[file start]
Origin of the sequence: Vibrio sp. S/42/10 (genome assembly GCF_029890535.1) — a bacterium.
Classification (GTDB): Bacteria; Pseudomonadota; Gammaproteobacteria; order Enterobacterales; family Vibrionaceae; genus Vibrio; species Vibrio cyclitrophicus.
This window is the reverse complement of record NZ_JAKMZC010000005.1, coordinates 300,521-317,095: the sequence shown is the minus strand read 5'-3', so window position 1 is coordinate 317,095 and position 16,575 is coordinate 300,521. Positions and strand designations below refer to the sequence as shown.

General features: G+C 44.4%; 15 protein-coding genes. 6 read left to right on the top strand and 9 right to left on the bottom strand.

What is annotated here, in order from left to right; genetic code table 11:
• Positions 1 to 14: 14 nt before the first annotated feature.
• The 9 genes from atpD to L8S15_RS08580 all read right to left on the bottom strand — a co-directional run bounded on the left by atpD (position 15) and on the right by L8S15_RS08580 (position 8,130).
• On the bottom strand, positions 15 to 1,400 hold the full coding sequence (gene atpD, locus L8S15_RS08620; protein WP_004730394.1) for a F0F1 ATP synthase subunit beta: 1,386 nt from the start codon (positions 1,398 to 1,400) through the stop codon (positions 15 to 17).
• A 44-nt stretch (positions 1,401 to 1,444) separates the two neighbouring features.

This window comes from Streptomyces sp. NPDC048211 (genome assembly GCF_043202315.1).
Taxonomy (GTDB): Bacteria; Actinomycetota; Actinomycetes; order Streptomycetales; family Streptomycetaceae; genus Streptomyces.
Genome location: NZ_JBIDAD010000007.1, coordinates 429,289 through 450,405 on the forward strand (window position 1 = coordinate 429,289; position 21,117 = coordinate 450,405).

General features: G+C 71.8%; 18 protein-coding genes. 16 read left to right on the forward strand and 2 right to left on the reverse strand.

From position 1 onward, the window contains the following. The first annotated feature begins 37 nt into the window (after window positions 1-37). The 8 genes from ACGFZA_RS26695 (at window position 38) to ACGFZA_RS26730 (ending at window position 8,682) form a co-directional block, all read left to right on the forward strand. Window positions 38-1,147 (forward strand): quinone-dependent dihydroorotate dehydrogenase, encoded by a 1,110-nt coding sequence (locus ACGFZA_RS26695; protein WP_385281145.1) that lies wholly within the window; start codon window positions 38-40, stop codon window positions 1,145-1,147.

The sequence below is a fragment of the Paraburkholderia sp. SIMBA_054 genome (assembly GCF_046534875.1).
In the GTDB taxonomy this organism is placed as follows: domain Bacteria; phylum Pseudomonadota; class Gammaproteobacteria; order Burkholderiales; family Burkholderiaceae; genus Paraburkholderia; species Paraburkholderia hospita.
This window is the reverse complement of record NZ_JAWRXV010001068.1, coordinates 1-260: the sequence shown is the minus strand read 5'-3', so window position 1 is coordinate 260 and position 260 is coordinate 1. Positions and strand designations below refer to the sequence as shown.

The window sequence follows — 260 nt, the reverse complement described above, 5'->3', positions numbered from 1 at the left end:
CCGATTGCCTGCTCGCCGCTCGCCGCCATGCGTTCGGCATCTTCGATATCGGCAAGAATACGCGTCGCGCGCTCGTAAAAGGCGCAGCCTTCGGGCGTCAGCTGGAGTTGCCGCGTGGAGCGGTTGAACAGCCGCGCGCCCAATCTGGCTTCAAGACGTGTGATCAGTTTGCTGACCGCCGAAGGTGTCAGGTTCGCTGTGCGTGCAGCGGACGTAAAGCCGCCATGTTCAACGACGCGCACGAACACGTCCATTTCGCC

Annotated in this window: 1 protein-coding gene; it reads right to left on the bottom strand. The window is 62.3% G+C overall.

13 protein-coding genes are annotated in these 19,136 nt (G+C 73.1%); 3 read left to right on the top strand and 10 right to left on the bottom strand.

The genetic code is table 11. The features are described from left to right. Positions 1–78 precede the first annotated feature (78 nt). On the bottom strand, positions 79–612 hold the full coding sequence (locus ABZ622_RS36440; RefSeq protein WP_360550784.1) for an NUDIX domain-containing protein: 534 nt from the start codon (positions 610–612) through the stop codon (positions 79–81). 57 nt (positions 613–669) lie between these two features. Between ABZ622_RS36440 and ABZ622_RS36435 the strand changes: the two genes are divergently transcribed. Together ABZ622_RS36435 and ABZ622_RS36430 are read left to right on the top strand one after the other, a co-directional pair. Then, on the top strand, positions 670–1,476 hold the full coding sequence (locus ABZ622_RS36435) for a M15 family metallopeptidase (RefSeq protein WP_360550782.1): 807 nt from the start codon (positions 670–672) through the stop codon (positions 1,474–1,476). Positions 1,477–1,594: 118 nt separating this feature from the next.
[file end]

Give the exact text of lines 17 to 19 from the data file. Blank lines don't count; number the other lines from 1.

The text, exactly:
This window is the reverse complement of record NZ_JAWRXV010001068.1, coordinates 1-260: the sequence shown is the minus strand read 5'-3', so window position 1 is coordinate 260 and position 260 is coordinate 1. Positions and strand designations below refer to the sequence as shown.

The window sequence follows — 260 nt, the reverse complement described above, 5'->3', positions numbered from 1 at the left end:
CCGATTGCCTGCTCGCCGCTCGCCGCCATGCGTTCGGCATCTTCGATATCGGCAAGAATACGCGTCGCGCGCTCGTAAAAGGCGCAGCCTTCGGGCGTCAGCTGGAGTTGCCGCGTGGAGCGGTTGAACAGCCGCGCGCCCAATCTGGCTTCAAGACGTGTGATCAGTTTGCTGACCGCCGAAGGTGTCAGGTTCGCTGTGCGTGCAGCGGACGTAAAGCCGCCATGTTCAACGACGCGCACGAACACGTCCATTTCGCC